• Fighting them in-house 

You can definitely pursue this route if you only experience 50 chargebacks or less every month, have a win rate of over 60%, or have fully-trained staff that has experience fighting chargebacks. 

  • Outsourcing to a chargeback management company

Outsourcing would be a great solution only if they are able to provide valuable analytics to pinpoint the root causes of chargebacks. It would also help if they are able to boost your “chargeback win rate.”

Credit Repair Is Vital

Credit repair companies help consumers get their credit to a more optimal level, to grant them more financial freedom. Despite the high level of chargebacks, merchants can still seek ways to mitigate them. 

Let us help you get a high risk merchant account today!

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Having a merchant account allows an account holder to take advantage of merchant cash advances. When a merchant is approved for an advance, the business agrees to receive a lump sum of cash in exchange for an agreed-upon percentage of future credit card sales.

Pricing varies depending on the merchant’s industry, past credit card processing history, the type of business seeking the account, average ticket sales, and average transaction volumes.

Yes, EMB works with merchants who are building their credit, as well as those who have poor credit. EMB also approves merchants that have no credit card processing history and businesses that have lost their merchant accounts due to high chargebacks.

Several factors influence a merchant’s risk level. Though only one factor likely will not get a merchant classified as high risk, a combination of these may: business size, location, and industry, credit score, credit card processing history, a industry’s reputation for excessive chargebacks, a prior history of high chargeback ratios, and whether a merchant exclusively sells online.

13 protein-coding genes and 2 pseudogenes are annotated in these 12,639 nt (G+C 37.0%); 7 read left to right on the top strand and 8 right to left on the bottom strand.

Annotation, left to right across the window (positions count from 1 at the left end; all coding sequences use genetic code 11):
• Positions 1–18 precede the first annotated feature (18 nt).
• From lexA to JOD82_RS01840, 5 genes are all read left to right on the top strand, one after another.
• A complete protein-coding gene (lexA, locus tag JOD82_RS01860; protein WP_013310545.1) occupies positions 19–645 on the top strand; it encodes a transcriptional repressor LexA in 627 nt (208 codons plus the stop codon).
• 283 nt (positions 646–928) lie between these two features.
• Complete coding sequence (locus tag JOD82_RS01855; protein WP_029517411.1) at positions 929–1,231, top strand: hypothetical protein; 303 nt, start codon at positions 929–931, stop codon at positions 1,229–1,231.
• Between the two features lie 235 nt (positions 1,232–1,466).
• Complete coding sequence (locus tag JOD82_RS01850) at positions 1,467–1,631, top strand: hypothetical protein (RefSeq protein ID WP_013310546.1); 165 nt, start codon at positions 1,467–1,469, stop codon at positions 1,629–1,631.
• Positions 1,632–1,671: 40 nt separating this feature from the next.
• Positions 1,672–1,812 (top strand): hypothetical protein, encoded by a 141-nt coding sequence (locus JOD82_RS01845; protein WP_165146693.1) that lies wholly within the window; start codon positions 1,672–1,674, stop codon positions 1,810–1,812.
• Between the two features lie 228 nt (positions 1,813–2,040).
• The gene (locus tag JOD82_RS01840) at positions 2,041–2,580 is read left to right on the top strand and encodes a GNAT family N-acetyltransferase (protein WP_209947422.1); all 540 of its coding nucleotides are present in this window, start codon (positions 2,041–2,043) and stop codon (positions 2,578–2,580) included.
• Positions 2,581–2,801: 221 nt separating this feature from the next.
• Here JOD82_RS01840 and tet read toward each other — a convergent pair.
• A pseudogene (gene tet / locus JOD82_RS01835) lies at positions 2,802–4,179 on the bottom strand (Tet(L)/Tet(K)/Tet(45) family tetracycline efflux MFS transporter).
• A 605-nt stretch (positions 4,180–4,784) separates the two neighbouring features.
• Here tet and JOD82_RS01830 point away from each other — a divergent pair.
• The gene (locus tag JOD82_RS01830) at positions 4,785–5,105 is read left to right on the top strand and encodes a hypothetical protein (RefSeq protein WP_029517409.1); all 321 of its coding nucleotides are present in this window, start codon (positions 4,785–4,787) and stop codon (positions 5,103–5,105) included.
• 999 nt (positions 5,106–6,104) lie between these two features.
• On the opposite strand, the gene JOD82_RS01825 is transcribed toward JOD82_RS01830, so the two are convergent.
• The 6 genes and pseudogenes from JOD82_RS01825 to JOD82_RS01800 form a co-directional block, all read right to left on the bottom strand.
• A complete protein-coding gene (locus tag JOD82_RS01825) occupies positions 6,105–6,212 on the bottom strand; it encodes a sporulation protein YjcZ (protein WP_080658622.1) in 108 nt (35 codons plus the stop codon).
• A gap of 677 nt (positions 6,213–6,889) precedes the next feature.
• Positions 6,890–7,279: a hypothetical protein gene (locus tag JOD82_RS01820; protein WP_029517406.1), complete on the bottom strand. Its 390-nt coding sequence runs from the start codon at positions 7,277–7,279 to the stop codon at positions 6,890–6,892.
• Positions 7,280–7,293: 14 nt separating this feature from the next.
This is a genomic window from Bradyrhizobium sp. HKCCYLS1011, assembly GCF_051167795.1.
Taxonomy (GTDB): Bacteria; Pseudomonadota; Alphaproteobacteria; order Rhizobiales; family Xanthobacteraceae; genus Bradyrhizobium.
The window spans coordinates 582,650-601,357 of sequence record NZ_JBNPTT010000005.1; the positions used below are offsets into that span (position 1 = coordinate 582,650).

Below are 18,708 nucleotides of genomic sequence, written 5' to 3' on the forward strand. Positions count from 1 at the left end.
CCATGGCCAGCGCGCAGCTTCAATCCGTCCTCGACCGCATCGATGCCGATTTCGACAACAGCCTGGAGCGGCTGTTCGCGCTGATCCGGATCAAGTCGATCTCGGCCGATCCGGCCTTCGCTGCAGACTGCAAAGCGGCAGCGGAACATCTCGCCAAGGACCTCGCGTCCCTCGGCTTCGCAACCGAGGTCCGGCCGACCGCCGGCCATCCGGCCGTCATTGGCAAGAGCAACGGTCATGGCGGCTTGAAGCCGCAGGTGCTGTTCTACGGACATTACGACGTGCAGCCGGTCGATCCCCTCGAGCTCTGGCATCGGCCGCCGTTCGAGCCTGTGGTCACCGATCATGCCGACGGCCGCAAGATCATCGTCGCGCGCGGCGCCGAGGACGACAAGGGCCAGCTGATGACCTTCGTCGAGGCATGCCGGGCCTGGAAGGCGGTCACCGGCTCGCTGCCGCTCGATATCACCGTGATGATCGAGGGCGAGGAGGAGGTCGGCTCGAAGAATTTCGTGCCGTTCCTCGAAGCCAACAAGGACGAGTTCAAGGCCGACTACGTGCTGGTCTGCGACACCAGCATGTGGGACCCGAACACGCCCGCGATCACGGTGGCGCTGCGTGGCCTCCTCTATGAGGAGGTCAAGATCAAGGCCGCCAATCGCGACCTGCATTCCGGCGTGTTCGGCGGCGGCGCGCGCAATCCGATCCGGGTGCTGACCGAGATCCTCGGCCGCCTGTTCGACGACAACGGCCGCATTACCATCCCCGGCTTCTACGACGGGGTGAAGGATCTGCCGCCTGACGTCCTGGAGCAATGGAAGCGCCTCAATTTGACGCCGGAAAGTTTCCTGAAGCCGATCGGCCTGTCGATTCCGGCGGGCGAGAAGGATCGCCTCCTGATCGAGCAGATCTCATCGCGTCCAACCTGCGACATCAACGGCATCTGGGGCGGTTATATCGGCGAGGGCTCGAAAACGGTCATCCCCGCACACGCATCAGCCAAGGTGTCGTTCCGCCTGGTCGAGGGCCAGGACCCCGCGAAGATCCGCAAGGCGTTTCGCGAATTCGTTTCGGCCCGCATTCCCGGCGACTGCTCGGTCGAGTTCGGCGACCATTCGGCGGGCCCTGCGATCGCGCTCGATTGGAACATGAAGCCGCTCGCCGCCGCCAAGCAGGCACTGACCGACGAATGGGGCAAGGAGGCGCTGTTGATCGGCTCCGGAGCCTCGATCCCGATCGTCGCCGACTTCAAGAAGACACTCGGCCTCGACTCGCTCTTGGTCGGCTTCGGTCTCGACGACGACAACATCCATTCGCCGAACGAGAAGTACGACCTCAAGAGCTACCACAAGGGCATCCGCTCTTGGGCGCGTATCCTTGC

Virtual terminals are stationed on a merchant’s website, making it easy for customers to make a payment or purchase online. Merchants or a payment processor can easily set up virtual terminals, so online businesses can accept credit and debit card and e-check transactions.

A merchant account is a business account with an acquiring bank. Without this business account, which actually works more like a line of credit, a merchant cannot accept and process credit and debit card transactions. Businesses need a merchant account to accept major credit cards via a static point-of-sale terminal, mobile card reader, or through a virtual payment gateway.

After filling out EMB’s simple online application and submitting any necessary, requested documents, many merchants get approved within 24 and 48 hours.

EMB specializes in working with high-risk merchants. EMB works with many merchants, including but not limited to businesses in these industries: gambling and gaming, adult entertainment, nutraceuticals, vaping and e-cigarettes, electronics, tech support, travel, high-end furniture, weight loss programs, calling cards, e-books and software, and telecommunications.